Crumb rubber

(≈16-3 mm and smaller)

FAQs

Crumb rubber is a fiber-free and steel-free granulate produces by a granulator such as Eco Green Crumbler  that can be used in molded products like playground mats, rubber tiles, traffic safety equipment, rubberized asphalt, synthetic turf, rubberized flooring, sound insulation panels, porous drainage systems, etc.

Fine rubber powder

(≈0.85-0.15 mm)

FAQs

Fine rubber powder is a high-quality and high-priced material 99.9% free of metal and 99.9% free of fiber produced by a cracker mill such as Eco Green Krumbuster. Fine rubber powder is used in sealings, liquid and spray coatings, membranes, insulation systems, thermoplastic elastomer blends, automotive appliances, rubber-modified asphalt and in many other fields of civil engineering.

Tire-derived steel

FAQs

As a rule, up to 20 percent of a tire consists of high-quality steel wire, which is a valuable high-demand commodity. An advanced magnetic separation system allows collecting and reselling steel wire from tires to smelters, where it is further processed.

While tire derived steel is usually sold at low prices and rarely used in manufacturing, researchers claim that a huge volume of the material can be successfully reused in concrete. Interestingly, not only steel wire can be used to improve properties of concrete, but synthetic fibers, too.

Synthetic tire-derived textile

FAQs

Usually, tires contain 5-15% of fiber and nylon which can be used as a supplement to tire-derived fuel in cement kilns, supplement to fiber-reinforced concrete, fiberglass, pressed carpets, absorbent cleanup material, etc.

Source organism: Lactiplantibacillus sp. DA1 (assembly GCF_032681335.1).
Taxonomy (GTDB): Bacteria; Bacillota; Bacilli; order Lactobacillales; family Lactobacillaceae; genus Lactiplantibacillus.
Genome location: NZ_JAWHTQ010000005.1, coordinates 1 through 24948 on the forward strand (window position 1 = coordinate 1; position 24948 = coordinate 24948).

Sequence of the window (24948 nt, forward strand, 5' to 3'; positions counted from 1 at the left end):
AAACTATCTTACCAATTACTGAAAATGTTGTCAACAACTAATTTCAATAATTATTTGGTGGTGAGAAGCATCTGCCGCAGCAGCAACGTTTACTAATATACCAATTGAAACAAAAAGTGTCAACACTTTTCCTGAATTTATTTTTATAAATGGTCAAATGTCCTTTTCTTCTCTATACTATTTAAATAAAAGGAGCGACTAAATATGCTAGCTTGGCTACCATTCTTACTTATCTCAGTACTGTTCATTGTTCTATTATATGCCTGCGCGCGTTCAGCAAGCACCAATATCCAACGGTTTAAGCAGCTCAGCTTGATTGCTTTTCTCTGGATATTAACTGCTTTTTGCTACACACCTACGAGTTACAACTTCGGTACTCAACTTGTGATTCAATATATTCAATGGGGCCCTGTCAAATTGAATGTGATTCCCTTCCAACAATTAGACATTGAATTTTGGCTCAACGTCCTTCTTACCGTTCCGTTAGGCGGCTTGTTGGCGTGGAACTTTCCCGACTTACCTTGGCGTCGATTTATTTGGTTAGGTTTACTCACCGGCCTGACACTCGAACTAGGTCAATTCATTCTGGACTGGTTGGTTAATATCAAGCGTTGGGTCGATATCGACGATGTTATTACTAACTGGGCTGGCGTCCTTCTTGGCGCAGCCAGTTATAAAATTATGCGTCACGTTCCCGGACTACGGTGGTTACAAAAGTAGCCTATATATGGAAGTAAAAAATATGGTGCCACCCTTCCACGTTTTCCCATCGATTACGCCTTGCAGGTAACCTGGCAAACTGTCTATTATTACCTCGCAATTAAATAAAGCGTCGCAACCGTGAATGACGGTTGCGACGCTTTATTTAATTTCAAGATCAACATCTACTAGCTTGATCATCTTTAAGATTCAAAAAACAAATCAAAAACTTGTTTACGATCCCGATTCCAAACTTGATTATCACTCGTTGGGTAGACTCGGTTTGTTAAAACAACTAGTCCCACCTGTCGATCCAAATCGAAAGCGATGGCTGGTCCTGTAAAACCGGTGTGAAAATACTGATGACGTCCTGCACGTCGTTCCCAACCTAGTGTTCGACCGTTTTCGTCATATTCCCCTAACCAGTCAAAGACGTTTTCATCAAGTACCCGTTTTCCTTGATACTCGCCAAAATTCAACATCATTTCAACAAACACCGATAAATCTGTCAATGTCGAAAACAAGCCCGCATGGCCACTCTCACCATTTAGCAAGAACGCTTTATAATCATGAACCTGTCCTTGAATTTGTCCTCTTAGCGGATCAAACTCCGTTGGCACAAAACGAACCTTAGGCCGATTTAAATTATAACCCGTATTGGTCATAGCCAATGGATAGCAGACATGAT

What can you tell me about pyrolysis?

Pyrolysis is a process in which tires can be subjected to high heat, under controlled conditions, resulting in steel, oil, and carbon black. Although it has been shown repeatedly to be scientifically possible, economically and practically it has not proven to be a viable process. High capital investment and operating costs typically inhibit tire pyrolysis from being made commercially available.

What products are made from tires?

Recycled rubber is being used by manufacturers in a wide variety of applications today. Manufacturers prize scrap as a raw material input due in part to the cost and energy savings.

Here are a number of settings where we see recycled rubber most:

  • Agriculture: Vegetation protectors and windbreaks, sheds, livestock mats, bumpers, and feeders – increasing yield and efficiency for the agricultural sector
  • Sports: Infill for synthetic turf fields, indoor and outdoor running tracks, and fitness mats – broadening sports and fitness opportunities
  • Playground Surfaces: Mulch and mats – cushioning our children’s falls
  • Infrastructure: Rubberized asphalt on roadways – providing surface durability while lessening traffic noise, molded products such as railroad ties.